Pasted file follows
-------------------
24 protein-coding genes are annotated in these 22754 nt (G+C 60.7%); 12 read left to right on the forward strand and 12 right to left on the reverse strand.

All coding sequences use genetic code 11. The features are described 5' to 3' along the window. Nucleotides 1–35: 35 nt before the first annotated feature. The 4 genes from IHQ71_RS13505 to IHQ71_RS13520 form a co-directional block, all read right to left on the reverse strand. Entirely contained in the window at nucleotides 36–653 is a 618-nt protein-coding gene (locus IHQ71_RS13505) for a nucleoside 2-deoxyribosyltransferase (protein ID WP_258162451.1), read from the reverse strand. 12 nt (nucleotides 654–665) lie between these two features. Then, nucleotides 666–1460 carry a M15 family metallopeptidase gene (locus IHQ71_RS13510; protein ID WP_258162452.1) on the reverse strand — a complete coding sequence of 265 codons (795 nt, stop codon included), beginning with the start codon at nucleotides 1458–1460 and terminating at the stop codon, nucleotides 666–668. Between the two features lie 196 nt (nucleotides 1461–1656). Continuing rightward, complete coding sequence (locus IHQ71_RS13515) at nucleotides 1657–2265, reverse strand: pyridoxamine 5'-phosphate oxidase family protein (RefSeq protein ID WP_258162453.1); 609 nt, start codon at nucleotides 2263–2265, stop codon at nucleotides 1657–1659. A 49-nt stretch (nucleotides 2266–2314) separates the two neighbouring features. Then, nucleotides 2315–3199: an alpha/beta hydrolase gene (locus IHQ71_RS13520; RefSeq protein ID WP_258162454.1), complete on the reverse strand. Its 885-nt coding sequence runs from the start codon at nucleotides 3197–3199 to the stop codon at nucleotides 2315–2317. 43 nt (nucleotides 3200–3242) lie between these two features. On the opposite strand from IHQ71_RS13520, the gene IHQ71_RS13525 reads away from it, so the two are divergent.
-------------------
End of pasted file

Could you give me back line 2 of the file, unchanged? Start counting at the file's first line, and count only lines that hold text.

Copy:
All coding sequences use genetic code 11. The features are described 5' to 3' along the window. Nucleotides 1–35: 35 nt before the first annotated feature. The 4 genes from IHQ71_RS13505 to IHQ71_RS13520 form a co-directional block, all read right to left on the reverse strand. Entirely contained in the window at nucleotides 36–653 is a 618-nt protein-coding gene (locus IHQ71_RS13505) for a nucleoside 2-deoxyribosyltransferase (protein ID WP_258162451.1), read from the reverse strand. 12 nt (nucleotides 654–665) lie between these two features. Then, nucleotides 666–1460 carry a M15 family metallopeptidase gene (locus IHQ71_RS13510; protein ID WP_258162452.1) on the reverse strand — a complete coding sequence of 265 codons (795 nt, stop codon included), beginning with the start codon at nucleotides 1458–1460 and terminating at the stop codon, nucleotides 666–668. Between the two features lie 196 nt (nucleotides 1461–1656). Continuing rightward, complete coding sequence (locus IHQ71_RS13515) at nucleotides 1657–2265, reverse strand: pyridoxamine 5'-phosphate oxidase family protein (RefSeq protein ID WP_258162453.1); 609 nt, start codon at nucleotides 2263–2265, stop codon at nucleotides 1657–1659. A 49-nt stretch (nucleotides 2266–2314) separates the two neighbouring features. Then, nucleotides 2315–3199: an alpha/beta hydrolase gene (locus IHQ71_RS13520; RefSeq protein ID WP_258162454.1), complete on the reverse strand. Its 885-nt coding sequence runs from the start codon at nucleotides 3197–3199 to the stop codon at nucleotides 2315–2317. 43 nt (nucleotides 3200–3242) lie between these two features. On the opposite strand from IHQ71_RS13520, the gene IHQ71_RS13525 reads away from it, so the two are divergent.